AUSTIN – In an effort to give local and state authorities some say-so about whether giant wind farms can be built near military aviation bases in Texas, a Wichita Falls lawmaker is pushing a bill that would prevent such projects from getting a break on their property taxes.
House Bill 445 was drafted in response to a renewable energy project planned within 25 miles of Sheppard Air Force Base. But the author of the legislation, state Rep, James Frank of Wichita Falls, said it would also affect up to 15 military installations, including those near Corpus Christi, Kingsville, Abilene, El Paso and possibly San Angelo.
Without such legislation, he added, the facilities could fall victim to the Base Realignment and Closure Commission’s ax.
“The more windmills around (Sheppard), the lower the BRAC score,” said James, a three-term Republican. “This is true of our base and any flying base in the state of Texas.”
Federal guidelines currently govern the location of wind farms near military posts, but do not take economic considerations into account, Frank said. Under his bill, awaiting a vote in the House Ways and Means Committee, local governments could not provide property tax incentives to wind farms that are within 30 miles of a military base that conducts flight training missions.
The bill would not affect existing wind projects.
Frank said that although wind farms and other renewable energy initiatives are a fast-growing sector of the Texas economy, they have a long way to go before reaching he financial clout that military facilities have in the state.
With a military and civilian population of 15,000, Frank said Sheppard is the anchor of the region’s economy.
State Rep. Hugh Shine, a retired Army helicopter pilot who represents part of the area around Fort Hood, said 30 miles might not be enough space for some military posts. Some wind towers are as tall as 300 feet and their giant blades spin as fast as 200 mph, he said, which can be hazardous to low-flying aircraft like helicopters and small fixed-wing planes.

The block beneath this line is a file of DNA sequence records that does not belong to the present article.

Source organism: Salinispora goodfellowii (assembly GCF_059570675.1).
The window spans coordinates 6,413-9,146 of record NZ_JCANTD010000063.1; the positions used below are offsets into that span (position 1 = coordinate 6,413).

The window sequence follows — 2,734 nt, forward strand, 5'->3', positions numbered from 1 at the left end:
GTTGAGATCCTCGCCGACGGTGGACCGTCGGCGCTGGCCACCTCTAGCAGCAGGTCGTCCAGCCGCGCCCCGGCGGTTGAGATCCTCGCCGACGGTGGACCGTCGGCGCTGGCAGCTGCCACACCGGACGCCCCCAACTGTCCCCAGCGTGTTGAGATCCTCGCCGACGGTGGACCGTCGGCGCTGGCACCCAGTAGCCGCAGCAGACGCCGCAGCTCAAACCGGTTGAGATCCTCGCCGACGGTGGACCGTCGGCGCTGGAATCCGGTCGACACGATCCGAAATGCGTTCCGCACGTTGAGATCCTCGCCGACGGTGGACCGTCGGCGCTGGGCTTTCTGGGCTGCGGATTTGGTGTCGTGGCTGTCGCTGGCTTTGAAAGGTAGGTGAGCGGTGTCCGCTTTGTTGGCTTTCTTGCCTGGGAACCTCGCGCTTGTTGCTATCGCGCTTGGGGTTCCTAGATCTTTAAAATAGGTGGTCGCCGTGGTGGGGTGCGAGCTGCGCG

“We might need 125 miles,” Shine said, referring to Fort Hood.
State Rep. Drew Darby, a San Angelo Republican whose district includes Goodfellow Air Force Base, said it might be best if the state stayed out of the way and allowed local officials to decide the issue themselves after hearing from wind industry representatives and from the military installations that might be affected. Goodfellows would be affected by the bill only if flight training operations resume there, Darby said.
But retired Marine Corps Col. Gregory Maisel, a former aviation commander at Corpus Christi Naval Air Station who has also flown out of Kingsville NAS, cautioned against putting ground-level military officers in the middle of economic development negotiations between local elected officials and industry leaders.
Maisel said he supports Frank’s bill because it would objectively address the “safety of flight issue” for pilots in training.
Lt. Col. Matthew Manning, representing Sheppard, said wind turbines near aviation bases can cause false readings on radar screens that could be life-threatening.
“Radar is the only tool we have for separating aircraft, both military and civilian,” Manning said. “It (a turbine) obscures aircraft flying above, behind and in front of it. … It can even obscure a Boeing 747.”
A representative of the wind industry said wind farm developers are not interested in being a bad neighbor to military posts.
“If this project is not compatible, they will not build this project,” said Jeff Clark, president of the Wind Coalition, referring to the plans for a farm near Sheppard.
But, he added, it would be wrong for lawmakers to establish a blanket policy that tied not only the hands of local elected leaders, but those of property owners who could profit from viable wind projects.
The message to those property owners would be, Clark said, “the economic opportunity, compatible with the military, is not going to be afforded to you.”
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